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Monday, March 20, 2017

Deut. 28-29

Before Moses renews the covenant made at Mt. Sinai in Horeb, we get the promise of blessings following obedience to the Law, but then we get another round of curses.  Unlike the curses before, which seem focused on the behavior that will bring the curse, we get a graphic description of what "will" happen to the nation if it is disobedient.
49 The Lord will bring a nation against you from far away, from the ends of the earth, like an eagle swooping down, a nation whose language you will not understand, 50 a fierce-looking nation without respect for the old or pity for the young. 51 They will devour the young of your livestock and the crops of your land until you are destroyed. They will leave you no grain, new wine or olive oil, nor any calves of your herds or lambs of your flocks until you are ruined. 52 They will lay siege to all the cities throughout your land until the high fortified walls in which you trust fall down. They will besiege all the cities throughout the land the Lord your God is giving you.

53 Because of the suffering your enemy will inflict on you during the siege, you will eat the fruit of the womb, the flesh of the sons and daughters the Lord your God has given you. 54 Even the most gentle and sensitive man among you will have no compassion on his own brother or the wife he loves or his surviving children, 55 and he will not give to one of them any of the flesh of his children that he is eating. It will be all he has left because of the suffering your enemy will inflict on you during the siege of all your cities. 56 The most gentle and sensitive woman among you—so sensitive and gentle that she would not venture to touch the ground with the sole of her foot—will begrudge the husband she loves and her own son or daughter 57 the afterbirth from her womb and the children she bears. For in her dire need she intends to eat them secretly because of the suffering your enemy will inflict on you during the siege of your cities.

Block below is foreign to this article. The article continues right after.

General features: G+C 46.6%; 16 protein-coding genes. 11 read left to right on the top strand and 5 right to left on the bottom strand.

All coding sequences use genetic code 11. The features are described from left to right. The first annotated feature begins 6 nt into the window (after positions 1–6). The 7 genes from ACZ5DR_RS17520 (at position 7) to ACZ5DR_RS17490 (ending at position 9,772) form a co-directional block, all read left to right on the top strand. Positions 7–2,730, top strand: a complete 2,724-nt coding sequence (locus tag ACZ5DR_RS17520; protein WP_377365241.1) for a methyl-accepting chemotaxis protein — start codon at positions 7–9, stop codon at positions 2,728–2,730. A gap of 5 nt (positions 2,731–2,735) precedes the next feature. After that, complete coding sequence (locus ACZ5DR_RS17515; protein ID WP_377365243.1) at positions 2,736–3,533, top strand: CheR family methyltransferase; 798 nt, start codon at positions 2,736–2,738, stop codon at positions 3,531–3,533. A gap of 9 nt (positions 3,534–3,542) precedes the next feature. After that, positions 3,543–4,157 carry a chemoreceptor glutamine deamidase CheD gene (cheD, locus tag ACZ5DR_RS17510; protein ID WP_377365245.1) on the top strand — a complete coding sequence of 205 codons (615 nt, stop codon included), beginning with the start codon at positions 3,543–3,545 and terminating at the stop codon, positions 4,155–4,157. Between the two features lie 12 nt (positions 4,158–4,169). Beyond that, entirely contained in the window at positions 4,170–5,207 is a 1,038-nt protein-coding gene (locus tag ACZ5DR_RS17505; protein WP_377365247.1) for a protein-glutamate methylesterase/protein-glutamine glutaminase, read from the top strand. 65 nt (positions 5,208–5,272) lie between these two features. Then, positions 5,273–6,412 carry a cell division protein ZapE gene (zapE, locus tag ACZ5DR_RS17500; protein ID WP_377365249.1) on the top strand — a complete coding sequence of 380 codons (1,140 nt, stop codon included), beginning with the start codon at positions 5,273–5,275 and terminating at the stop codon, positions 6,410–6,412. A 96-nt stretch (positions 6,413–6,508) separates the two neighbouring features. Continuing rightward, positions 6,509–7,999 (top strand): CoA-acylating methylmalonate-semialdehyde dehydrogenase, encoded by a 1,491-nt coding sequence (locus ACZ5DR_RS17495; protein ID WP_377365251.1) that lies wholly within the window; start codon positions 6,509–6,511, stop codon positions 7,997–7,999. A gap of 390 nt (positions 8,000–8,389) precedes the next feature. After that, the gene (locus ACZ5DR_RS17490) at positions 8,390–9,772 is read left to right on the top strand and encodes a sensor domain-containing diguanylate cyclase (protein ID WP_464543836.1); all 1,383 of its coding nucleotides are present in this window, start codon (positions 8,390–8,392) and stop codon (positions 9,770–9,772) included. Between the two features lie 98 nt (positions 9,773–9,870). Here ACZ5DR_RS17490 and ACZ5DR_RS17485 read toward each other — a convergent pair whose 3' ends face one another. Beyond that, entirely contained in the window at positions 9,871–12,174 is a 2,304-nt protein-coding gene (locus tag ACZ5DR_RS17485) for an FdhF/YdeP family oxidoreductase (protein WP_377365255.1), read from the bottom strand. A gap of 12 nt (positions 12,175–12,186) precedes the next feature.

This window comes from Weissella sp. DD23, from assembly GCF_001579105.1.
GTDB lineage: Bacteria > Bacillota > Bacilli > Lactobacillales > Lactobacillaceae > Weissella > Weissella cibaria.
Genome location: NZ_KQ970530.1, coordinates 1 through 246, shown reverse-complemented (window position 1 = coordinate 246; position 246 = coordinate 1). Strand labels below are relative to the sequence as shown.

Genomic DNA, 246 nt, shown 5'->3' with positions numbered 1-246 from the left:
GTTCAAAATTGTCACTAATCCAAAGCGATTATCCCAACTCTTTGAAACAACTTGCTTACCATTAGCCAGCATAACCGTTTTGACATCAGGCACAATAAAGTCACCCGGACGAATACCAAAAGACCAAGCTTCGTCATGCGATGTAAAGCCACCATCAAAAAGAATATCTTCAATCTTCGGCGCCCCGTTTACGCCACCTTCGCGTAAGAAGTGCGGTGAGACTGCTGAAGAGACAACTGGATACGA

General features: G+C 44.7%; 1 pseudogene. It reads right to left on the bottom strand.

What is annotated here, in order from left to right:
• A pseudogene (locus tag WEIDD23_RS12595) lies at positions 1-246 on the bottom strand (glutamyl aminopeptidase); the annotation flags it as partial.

Deut. 28:49-57.  Within the limits of my layman's exposition, this seems to be the vivid cultural memory of what conquest prior to exile was like, of the horrors of siege warfare in the first millennium BCE.  The terrifying presence of a foreign power speaking a language you do not understand.  The reference to cannibalism and the complete suffering that destroys even familial love strikes an intense tone.

Perhaps more so that the intervening centuries of evolving language and culture, this gap of shared experience makes Scripture difficult for the modern American reader.  I watched the movie Lion this week.  It is an amazing film that works hard to put you behind the eyes of a helpless one from the unthinkable poverty of India.  It is a worthy but unsettling practice to project oneself into such places, I think.  

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